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FAQ on the Stolpersteine project

Who is eligible for a Stolperstein?

Stolpersteine (stumbling stones) can be laid for anyone who was persecuted by the Nazis between 1933 and 1945: Jewish women and men, Sinti women and men, Roma women and men, members of politically or religiously motivated resistance groups, homosexuals, Jehovah’s Witnesses, victims of ‘euthanasia’ murder and those who were categorized as ‘asocial’. Stolpersteine always aim to remember families. We therefore recommend that stumbling stones are laid for all members of a family who were persecuted rather than for selected individuals.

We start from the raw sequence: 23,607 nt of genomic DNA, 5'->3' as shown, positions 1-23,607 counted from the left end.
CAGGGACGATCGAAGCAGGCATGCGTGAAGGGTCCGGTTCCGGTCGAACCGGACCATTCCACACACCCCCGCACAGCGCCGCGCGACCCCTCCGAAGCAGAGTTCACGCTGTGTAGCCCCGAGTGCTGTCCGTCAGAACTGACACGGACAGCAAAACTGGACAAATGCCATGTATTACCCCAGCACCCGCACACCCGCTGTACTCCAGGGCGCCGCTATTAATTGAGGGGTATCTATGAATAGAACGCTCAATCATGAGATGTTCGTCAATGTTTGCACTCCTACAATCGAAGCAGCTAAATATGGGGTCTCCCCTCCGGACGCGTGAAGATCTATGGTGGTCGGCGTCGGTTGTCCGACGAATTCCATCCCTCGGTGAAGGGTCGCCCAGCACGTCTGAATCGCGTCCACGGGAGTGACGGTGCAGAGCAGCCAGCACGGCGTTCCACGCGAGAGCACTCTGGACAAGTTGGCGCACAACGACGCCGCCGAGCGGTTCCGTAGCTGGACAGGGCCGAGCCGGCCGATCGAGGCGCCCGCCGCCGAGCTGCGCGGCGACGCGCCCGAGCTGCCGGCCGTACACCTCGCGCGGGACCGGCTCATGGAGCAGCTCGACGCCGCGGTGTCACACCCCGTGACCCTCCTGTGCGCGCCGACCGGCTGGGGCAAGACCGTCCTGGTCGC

Where are the stones installed?

As a rule, Stolpersteine (stumbling stones) are installed in front of the last freely chosen place of residence of the person to be commemorated. Most persecutees were subjected to repressive measures years before their deportation or arrest, prevented from pursuing their occupations and deprived of their means of income and place in society. For this reason, it is important to carefully check whether the person’s last place of residence was freely chosen or in fact the outcome of compulsory measures.

In exceptional cases, Stolpersteine can be laid in alternative places of special relevance to the person to be commemorated.

What is required to initiate a Stolperstein?